Farm commercialization and nutritional status of children: The case of the vegetables, fruits, and cash crops programme in western Nepal
Author: Sharma, Khem R.
Source: Food & Nutrition Bulletin, Volume 20, Number 4, December 1999 , pp. 445-453(9)
Abstract:There are two conflicting views regarding the effects of commercialization of subsistence agriculture on health and nutrition. While the proponents of agricultural commercialization argue that commercialization raises income, increases food availability, and improves the health and nutritional status of rural households, the critics claim that shifting resources from subsistence to commercial crops reduces food security and increases women's work burden, thereby affecting the health and nutrition of farm families, especially that of women and children. The literature also fails to provide clear evidence whether the commercialization of subsistence agriculture results in an improvement or a deterioration in health and nutrition. This paper examines the effects of farmers' participation in a USAID-sponsored vegetables, fruits, and cash crops (VFC) programme on the nutritional status of children in western Nepal. According to a simple dichotomous comparison between the participating and non-participating households, the VFC programme had a positive impact on the nutritional status of children, especially in terms of standardized weight-for-age and weight-for-height measures. However, according to multivariate regression analysis, the VFC programme did not have a notable impact on children's nutritional status. The results suggest that household demographics, the nutrition and demographics of mothers, individual child demographics, and a complex set of other unknown factors play a greater role in children's nutritional performance than household economic strategies.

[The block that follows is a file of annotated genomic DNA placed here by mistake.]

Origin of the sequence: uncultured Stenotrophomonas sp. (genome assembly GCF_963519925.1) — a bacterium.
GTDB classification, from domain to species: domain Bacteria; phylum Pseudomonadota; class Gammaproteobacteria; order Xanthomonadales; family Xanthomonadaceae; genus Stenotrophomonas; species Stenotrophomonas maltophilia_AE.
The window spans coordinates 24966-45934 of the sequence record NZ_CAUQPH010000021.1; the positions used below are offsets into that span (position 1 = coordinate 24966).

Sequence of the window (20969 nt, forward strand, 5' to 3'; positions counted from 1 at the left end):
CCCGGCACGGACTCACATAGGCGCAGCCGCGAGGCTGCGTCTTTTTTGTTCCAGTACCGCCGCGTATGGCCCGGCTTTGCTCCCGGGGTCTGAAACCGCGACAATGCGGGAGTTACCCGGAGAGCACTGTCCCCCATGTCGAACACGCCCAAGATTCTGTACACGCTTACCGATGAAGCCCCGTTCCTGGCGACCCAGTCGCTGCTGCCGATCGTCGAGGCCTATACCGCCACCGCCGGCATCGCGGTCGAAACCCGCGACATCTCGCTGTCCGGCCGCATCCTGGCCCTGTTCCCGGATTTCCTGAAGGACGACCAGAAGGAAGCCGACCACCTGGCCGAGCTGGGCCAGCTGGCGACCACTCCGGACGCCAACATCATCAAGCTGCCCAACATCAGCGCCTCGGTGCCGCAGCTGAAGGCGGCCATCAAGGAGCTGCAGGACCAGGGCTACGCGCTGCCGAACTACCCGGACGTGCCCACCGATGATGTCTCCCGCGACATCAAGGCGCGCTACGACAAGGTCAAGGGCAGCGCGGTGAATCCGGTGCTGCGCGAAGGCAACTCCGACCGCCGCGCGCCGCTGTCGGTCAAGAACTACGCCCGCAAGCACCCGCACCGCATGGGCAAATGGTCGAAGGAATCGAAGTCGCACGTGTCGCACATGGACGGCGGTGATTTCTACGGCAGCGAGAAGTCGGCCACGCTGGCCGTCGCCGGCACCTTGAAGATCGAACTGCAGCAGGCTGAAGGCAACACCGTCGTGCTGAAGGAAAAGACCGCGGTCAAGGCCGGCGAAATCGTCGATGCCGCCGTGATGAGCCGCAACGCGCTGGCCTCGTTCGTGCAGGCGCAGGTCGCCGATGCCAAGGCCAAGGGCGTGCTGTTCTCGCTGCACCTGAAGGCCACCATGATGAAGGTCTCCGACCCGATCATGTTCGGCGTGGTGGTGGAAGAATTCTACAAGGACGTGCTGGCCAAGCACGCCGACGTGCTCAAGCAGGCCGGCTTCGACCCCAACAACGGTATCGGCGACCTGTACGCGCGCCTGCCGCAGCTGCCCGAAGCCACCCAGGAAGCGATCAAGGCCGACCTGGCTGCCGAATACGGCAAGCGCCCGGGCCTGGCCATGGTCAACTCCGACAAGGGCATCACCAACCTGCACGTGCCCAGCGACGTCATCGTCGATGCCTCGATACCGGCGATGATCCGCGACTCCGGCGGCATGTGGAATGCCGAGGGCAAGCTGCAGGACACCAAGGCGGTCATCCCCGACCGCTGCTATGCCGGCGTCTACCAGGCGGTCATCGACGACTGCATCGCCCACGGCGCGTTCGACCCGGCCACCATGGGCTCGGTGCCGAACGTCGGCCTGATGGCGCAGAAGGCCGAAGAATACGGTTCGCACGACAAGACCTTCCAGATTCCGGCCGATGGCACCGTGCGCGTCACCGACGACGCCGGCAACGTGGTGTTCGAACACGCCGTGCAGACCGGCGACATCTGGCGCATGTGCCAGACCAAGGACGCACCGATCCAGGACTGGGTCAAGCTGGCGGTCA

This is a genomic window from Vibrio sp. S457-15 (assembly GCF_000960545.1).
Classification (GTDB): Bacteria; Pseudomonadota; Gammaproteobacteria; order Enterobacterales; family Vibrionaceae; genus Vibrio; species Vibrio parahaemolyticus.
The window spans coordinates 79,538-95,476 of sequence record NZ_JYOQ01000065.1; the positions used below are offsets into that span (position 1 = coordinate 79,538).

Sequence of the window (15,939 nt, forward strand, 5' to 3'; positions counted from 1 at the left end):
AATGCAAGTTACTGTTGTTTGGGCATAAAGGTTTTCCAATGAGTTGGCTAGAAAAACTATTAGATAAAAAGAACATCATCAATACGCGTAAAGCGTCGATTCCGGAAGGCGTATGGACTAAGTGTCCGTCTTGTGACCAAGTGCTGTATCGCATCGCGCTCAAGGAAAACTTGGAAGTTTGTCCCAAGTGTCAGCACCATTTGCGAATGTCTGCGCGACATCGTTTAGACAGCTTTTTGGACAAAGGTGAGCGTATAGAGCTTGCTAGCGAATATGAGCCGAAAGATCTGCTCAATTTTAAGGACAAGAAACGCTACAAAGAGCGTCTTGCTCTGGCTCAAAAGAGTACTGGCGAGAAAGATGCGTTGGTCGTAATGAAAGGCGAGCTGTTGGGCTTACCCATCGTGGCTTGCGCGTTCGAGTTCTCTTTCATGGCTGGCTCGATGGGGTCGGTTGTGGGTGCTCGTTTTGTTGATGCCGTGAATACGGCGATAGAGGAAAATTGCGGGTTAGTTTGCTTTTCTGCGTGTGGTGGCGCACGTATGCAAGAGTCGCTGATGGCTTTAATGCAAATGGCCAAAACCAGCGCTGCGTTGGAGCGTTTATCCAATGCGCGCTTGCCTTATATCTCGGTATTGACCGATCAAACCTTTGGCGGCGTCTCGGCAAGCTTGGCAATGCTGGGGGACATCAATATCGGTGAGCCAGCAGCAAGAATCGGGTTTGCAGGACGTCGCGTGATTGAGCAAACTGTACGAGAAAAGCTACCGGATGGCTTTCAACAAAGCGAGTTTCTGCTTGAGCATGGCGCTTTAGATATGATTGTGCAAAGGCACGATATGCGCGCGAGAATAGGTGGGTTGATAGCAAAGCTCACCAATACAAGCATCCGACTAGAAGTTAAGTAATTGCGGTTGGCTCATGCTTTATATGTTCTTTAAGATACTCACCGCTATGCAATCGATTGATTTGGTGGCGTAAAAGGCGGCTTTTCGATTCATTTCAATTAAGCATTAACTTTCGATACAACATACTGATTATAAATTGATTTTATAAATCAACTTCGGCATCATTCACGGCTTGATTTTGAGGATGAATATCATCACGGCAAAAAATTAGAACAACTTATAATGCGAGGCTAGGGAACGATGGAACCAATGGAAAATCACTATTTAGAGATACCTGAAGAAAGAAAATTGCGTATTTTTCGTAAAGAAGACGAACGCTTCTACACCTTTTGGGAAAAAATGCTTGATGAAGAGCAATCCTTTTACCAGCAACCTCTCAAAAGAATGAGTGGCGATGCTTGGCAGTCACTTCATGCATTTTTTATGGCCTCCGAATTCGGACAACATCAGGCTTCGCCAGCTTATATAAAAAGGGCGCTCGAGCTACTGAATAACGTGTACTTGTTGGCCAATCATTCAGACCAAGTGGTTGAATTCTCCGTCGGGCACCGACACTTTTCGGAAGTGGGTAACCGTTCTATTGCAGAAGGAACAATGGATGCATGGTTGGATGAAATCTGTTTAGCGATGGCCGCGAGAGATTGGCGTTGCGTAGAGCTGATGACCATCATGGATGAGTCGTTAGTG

Document Type: Research article
Publication date: 1999-12-01
- Established in 1978, the Food and Nutrition Bulletin (FNB) is a peer-reviewed journal published quarterly by the Nevin Scrimshaw International Nutrition Foundation in association with the United Nations University. The focus of the journal is to highlight original scientific articles on nutrition research, policy analyses, and state-of-the-art summaries relating to multidisciplinary efforts to alleviate the problems of hunger and malnutrition in the developing world.
Food and Nutrition Bulletin's 2011 Impact Factor: 1.922
- Editorial Board
- Information for Authors
- Submit a Paper
- Subscribe to this Title
- Information for Advertisers
- Rights and Permissions
- ingentaconnect is not responsible for the content or availability of external websites